On July 13, the NCCW asked the provincial wildlife authorities to inquire about the animal supplier who was said to have questionable credentials according to media reports. Officials had to look into whether the Three B Enterprises and the Osaka Traders, another commercial animal supplier, were the same firms. Both companies are accused of wildlife trafficking and fighting these allegations in different cases pending in the Malir district courts, official documents showed.

Sources expressed surprise over why the KMC hid the fact that the importer was a private firm, the Three B Enterprises, and showed itself as an importer in all official papers. This action on part of the KMC, they said, was contrary to past practices.

There is one official paper, though, which showed a Three B Enterprises-KMC connection.

A letter addressed to the additional collector (custom), Jinnah International Airport, by the senior director for culture, sports and recreation department, dated July 15 reads: “M/s Three B Enterprises are the authorised representative to clear the above consignment on behalf of Safari Park and Karachi zoo, KMC.”

Records show that the wildlife department filed a first offence report against Kamran Ahmed, proprietor of the Three B Enterprises, on Nov 8, 2007 on charges of illegally importing a pair of tigers, three lions, from Czech Republic under different sections of the Sindh Wildlife Ordinance 1972.

Replying to a wildlife department’s letter on Jan 29, 2008, Kamran Ahmed says: “We would like to inform you that all Pakistani exotic bird and animal importers have been importing the species without an NOC. All importers had been continuously engaged in animal import on the basis of CITES (Convention on International Trade in Endangered Species) export permit along with health papers only.”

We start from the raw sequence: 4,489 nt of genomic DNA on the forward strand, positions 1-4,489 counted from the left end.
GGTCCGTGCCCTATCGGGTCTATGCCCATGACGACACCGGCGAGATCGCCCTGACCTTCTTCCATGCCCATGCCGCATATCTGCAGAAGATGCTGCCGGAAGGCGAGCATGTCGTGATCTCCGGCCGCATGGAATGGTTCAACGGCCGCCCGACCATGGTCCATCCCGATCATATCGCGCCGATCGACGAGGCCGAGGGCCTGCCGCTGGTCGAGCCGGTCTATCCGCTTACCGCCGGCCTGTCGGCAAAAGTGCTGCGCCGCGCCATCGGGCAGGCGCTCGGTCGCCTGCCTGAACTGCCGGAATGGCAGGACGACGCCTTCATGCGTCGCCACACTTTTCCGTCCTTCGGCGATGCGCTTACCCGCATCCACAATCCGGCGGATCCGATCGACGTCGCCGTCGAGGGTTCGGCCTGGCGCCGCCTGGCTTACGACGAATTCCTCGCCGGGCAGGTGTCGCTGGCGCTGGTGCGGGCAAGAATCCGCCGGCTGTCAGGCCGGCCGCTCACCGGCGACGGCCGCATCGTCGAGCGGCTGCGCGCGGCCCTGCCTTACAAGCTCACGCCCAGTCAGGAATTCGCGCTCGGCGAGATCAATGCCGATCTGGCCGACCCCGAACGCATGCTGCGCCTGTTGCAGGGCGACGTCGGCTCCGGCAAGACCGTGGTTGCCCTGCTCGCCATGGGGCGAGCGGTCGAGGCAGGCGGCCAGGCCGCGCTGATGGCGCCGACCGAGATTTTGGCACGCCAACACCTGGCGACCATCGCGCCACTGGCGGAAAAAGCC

A challan of the case was submitted by game officer Nazar Hussain at the Malir district court the next year. The accused got his animals released from Karachi airport, the court papers states.

The court of the second civil judge/judicial magistrate, Mohammad Ashfaque Mughal, Malir, had issued a bailable warrant for the arrest of the accused on April 28, 2008.

The business address of the Three B Enterprises mentioned in the CITES permit is of (759 Block 18) Federal B Area, Karachi, which was the same as mentioned by the Osaka Traders run by Irfan Ahmed, another animal supplier, in his expired import permit of 2008 that he showed while importing four big cats to Karachi in 2010 (a case was registered and pending against him).

Sindh wildlife officials, including the secretary and the relevant KMC officials, were not available for comments.

The city government had bought a pair of pumas for Rs2.75m for the zoo this year from a firm, the Marine World, which was blacklisted by the NCCW in 2009 for illegally bringing white tigers into the country.

It also purchased four elephants — which had actually been gifted to the children of Karachi for educational purposes by the Tanzanian government — for Rs10 million each from the Osaka Traders.

Though the issue was highlighted in the media, nothing happened. Sindh Local Bodies Minister Agha Siraj Durrani on the floor of the assembly while responding to a question had said that the deal was transparent and no irregularity had been committed.

Given the complicity on part of government departments, a wildlife department official on condition of anonymity said hat it was not surprising that nothing had come out of the inquiry sent to the Federal Investigation Agency by Interpol, the international law enforcement agency, about Osaka Traders credentials a few months ago.